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The numbers game

Published Mar 18, 2017 07:08am

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WHO wants to be PM? Not me, for sure. I keep a mental list of jobs I’d hate to have, and Pakistan’s prime minister — or all-powerful dictator, for that matter — is at the very top.

Consider: we are a country of 200 million people mired in ignorance and poverty; the infrastructure is stretched beyond breaking point; we are bedevilled with internal and external problems, mostly of our own making; and we define ourselves more by sectarian and ethnic markers than we do as Pakistanis.

So who would wish to run this circus? Plenty of people, apparently. As though we didn’t have enough internal divisions already, Asfandyar Wali Khan, leader of the Khyber Pakhtunkhwa-based Awami National Party, has just written to the prime minister to complain about the treatment of Pakhtuns living in Punjab.

The background to the alleged racial profiling of Pakhtuns in Sindh, Punjab and Islamabad is the recent spate of suicide bombings. According to security forces, the perpetrators were Pakhtuns of Pakistani or Afghan origin, and the Jamaatul Ahrar — the group that has claimed responsibility — is based in Afghanistan.

In retaliation, Pakistan has closed border crossings, and launched a dragnet aimed at Pakhtun housing colonies in Karachi, Lahore and Islamabad.


Who would wish to run this circus?


Earlier, in the wake of the horrific attack on the Army Public School in Peshawar in 2014, many Afghan refugees were pushed out. Apart from waking dormant separatist tendencies, these moves also threaten already fraying ties with our north-western neighbour.

As it is, our national identity is a fragile thing. Some 45 years ago, it was undone by Bengali resolve to forge a separate destiny. In the mid-1970s, it was tested by Baloch separatism that has resurfaced in recent years. Jeeay Sindh was another potent voice, and the MQM once clamoured loudly for autonomy verging on independence.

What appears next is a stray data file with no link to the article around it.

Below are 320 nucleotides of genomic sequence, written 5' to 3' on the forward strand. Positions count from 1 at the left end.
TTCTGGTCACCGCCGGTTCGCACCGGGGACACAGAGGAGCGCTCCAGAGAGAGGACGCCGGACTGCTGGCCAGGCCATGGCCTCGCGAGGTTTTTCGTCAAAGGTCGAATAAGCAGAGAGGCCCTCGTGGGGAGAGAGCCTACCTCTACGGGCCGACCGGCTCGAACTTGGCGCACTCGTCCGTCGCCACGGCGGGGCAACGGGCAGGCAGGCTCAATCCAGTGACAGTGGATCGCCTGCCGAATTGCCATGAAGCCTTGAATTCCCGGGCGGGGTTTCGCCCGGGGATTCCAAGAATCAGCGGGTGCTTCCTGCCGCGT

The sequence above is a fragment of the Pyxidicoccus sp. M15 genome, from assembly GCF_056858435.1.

Many of these forces appear to be stirring again after being prodded by a fear of the results of the long-delayed census. They have good reason for concern, as the 2017 census will overturn many assumptions about demography and power.

Consider its implications for Sindh: between the census of 1981 and 1998, figures show that the percentage of the province’s Urdu-speaking population fell from 24.1pc to 21pc, while the number of Sindhis rose from 55.7pc to 59pc in the same period. Over the last 19 years, many Pakhtuns, Punjabis and Baloch have migrated to urban Sindh for economic and security reasons.

This migration, together with lower birth rates among Mohajirs, could translate into fewer parliamentary seats for the MQM, and alter the power dynamics of the province. In Balochistan, there are concerns that there has been a steady increase in the number of Afghans in the northern part of the province. Many reportedly obtained Pakistani identity cards, thus being eligible to be registered as citizens in the census. This has alarmed the Baloch as the new numbers would call for a redrawing of the electoral map of the province.

Punjab also has reason to be concerned by the census. Rapid urbanisation will result in less rural seats and, thus, reduced clout for the established feudal families that have called the shots for years. And higher birth rates in the smaller provinces will reduce Punjab’s lion’s share of the country’s resources and civil service jobs. A rise in numbers in southern Punjab might well revive the demand for a Seraiki province.